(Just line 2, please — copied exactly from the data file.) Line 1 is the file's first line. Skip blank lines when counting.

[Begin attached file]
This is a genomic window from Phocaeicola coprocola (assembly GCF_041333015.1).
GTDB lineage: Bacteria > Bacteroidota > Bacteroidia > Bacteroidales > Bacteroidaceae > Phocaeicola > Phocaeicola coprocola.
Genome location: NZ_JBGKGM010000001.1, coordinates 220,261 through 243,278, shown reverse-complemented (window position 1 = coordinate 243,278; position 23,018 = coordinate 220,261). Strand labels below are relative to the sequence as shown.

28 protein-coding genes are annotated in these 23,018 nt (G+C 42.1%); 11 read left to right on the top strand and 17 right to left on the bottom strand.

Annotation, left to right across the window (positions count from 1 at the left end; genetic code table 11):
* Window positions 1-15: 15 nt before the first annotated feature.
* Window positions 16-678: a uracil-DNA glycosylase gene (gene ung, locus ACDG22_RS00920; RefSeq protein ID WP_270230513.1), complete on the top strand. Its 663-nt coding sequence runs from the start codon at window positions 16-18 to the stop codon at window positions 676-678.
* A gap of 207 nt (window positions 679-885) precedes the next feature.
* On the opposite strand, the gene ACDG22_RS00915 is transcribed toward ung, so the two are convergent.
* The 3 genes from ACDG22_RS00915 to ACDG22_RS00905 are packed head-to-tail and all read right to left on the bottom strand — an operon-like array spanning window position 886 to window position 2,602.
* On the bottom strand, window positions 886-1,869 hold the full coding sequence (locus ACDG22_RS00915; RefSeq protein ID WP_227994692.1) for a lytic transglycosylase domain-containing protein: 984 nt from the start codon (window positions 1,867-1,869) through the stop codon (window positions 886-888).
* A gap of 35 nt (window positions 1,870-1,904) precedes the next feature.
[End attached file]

GTDB lineage: Bacteria > Bacteroidota > Bacteroidia > Bacteroidales > Bacteroidaceae > Phocaeicola > Phocaeicola coprocola.